We invited Tim, Amy and the girls to the camp out as we would be winterizing the motorhome and would not be taking it out again till spring. Amy and the girls picked Tim up at work and they headed north. Unfortunately they took a different route due to having picked Tim up at work and this caused some confusion. After hours in the car they finally arrived after 8 p.m.

As you can see from this picture, we were quite cozy. Four adults, two children and two dogs filled up the 32 ft. motorhome. Moisture was just dripping down the windows from condensation.

The girls met Sebrina, granddaughter, of friends of Jim and Sherry. They hit it off and all three came to our place to watch a movie.

Sunday, October 4, 2009

Trip Stats

Motorhome Miles = 3696
Car Miles = 1920
Total Miles = 5616

Gas Motorhome 520.19 gal = $1301.75 mpg 6.89
Gas Car 75.82 = $208.24 mpg 25.33
Lowest price per gallon $2.04 Great Bend, KS
Highest price per gallon $2.89 Sidney, WY & Moab, UT

Camping = $524.85 (includes Samboree)
Most expensive $39.48 Zion (private cg)
Least expensive $5 Capitol Reef

Misc. Expenses--souvenirs, ice cream/snacks, admissions, tolls = $291.43

Restaurants = $217.93
Ate out six times. One time was dinner and show.

Total 30 days $2609.90 / $87 per day

Did not include groceries as we would have had to eat at home anyway.

2003 Trip West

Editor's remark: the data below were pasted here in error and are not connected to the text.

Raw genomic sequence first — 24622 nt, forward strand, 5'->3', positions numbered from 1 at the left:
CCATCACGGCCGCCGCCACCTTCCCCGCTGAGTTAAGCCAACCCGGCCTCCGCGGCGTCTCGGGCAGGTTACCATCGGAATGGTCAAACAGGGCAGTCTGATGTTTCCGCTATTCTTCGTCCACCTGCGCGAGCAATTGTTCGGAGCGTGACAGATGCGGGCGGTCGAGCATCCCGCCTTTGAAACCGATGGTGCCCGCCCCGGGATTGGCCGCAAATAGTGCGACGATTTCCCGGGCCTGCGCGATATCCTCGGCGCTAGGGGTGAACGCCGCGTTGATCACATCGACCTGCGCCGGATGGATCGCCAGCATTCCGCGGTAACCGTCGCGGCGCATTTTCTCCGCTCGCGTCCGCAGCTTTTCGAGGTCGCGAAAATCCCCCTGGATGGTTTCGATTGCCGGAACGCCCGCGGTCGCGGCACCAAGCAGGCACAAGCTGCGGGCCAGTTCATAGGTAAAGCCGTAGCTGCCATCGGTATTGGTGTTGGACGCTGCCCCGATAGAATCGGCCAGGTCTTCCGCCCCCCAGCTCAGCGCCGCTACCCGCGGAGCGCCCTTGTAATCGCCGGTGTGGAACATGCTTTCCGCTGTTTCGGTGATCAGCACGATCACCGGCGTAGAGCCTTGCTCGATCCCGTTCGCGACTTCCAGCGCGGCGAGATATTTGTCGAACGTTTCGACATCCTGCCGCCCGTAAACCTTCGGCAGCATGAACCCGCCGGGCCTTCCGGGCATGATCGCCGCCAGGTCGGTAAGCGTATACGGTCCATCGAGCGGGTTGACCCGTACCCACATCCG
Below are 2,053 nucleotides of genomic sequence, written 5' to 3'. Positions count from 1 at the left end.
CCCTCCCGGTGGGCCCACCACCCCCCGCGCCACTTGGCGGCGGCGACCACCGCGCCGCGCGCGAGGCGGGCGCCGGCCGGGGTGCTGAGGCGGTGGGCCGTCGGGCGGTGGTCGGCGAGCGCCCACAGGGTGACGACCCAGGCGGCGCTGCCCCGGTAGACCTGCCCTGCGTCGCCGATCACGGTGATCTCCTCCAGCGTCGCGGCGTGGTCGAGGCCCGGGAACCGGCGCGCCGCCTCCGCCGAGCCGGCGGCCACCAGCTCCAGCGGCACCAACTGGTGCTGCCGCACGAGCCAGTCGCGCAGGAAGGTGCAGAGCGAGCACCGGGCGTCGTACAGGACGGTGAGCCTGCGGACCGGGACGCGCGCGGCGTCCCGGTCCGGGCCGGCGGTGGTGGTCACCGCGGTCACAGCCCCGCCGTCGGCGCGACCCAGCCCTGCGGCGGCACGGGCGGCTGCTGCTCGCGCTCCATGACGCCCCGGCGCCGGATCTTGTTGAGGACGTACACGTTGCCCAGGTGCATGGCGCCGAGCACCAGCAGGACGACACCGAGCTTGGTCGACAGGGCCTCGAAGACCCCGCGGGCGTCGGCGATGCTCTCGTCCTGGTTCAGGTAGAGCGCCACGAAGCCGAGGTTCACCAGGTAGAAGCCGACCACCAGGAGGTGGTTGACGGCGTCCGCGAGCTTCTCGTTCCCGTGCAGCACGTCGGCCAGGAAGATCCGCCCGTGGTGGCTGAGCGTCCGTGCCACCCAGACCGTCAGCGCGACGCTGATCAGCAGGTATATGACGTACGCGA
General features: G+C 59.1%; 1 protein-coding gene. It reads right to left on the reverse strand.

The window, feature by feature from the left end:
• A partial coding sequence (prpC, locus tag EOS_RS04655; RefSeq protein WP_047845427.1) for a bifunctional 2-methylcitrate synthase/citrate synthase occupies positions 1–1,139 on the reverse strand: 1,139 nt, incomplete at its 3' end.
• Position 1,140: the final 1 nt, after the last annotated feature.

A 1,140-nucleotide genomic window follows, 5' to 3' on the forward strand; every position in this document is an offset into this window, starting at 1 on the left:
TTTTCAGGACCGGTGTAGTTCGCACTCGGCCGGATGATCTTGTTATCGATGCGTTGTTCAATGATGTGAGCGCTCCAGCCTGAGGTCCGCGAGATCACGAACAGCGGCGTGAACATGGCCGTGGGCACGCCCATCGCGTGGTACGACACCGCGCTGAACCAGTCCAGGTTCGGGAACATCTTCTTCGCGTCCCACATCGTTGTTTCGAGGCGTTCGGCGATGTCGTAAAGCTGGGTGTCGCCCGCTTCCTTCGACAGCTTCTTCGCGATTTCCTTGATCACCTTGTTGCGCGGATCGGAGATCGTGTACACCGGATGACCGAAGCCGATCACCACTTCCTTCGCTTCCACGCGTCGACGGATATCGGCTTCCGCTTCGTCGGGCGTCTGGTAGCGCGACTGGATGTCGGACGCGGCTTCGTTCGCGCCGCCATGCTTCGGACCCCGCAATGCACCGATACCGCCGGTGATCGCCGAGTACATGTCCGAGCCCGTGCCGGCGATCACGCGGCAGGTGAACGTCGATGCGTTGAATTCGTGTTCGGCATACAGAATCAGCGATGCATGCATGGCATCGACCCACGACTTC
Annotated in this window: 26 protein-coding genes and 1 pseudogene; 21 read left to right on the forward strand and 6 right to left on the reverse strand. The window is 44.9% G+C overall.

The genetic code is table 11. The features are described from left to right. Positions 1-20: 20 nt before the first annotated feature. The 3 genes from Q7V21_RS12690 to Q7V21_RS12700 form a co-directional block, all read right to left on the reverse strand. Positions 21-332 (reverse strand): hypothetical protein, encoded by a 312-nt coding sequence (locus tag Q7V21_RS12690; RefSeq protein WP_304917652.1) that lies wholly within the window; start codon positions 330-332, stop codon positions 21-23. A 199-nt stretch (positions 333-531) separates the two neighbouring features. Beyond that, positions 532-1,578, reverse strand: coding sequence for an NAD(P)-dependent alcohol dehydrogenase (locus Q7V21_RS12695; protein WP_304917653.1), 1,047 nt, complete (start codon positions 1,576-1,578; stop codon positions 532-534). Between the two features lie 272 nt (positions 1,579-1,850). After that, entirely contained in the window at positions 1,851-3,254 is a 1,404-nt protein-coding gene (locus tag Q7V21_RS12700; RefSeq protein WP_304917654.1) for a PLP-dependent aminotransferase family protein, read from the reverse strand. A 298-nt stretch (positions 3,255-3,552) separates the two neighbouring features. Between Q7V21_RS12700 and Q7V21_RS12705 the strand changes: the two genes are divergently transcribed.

Duration = 27 days
Total Expenses = $2433.49 (includes groceries)

2004 Trip West
Duration = 36 days
Total Expenses = $2668.33 (6 days no camping fees stayed with family) (includes groceries)

Top Ten Glitches and Problems

1) Fridge goes out when traveling in wind.
2) Furnace was acting up.
3) Various drawers not properly closed came out sometimes strewing contents about.
4) Ran out of LP
5) Car battery died.
6) Bedroom TV fell off its shelf on to bed. (we were driving at the time)
7) The spring on the Brake Buddy attachment for the brake pedal kept coming off.
8) Sue's camera mysteriously changes date and time--date and time vary.
9) Should have planned to spend more time at the Family History Center in Salt Lake
10) Quark got sick.

Saturday, October 3, 2009

Kiss the Ground We're Finally Home

The car battery died. We need to start the car every 200 miles and put it in gear so the transmission doesn't burn up. Could not start. Rain threatening. Found someone to jump the car.

After four long hard days we are finally home. Mountains in Colorado, winds through Kansas, Missouri and Iowa, trouble with the car and a vet visit in Dodge City for Quark.

There's no place like home.

Friday, October 2, 2009

Windy Again

Had to stop early today. The wind was as bad as it was yesterday and the day before. It is now 48 outside and raining.
Stopped driving at 2:15 p.m. and are staying at Terrible's Lakeside Casino Campground in Osceola, IA. The place has filled up since we got here. Talked to a few of the campers and they stopped for the same reason we did, the wind. We picked up a brochure at the Iowa Welcome Center that said a site was $20 a night and you would receive a $10 comp at the casino. They quit doing that on 9/30. We were also supposed to get cable, no cable. We do have Wi-Fi though.
They did have a terrific buffet with prime rib, ham, crab legs, shrimp (you peel and scampi), chicken, Chinese and Italian. Yummy.
We are now back in the motorhome being rocked by the wind. Folks are still pulling in for the night. As far as I can tell there are only three spaces open.
Six hour (+-) drive tomorrow because we stopped early today. It will be good to get home.

Thursday, October 1, 2009

Spent a Week in Kansas and it was Called Thursday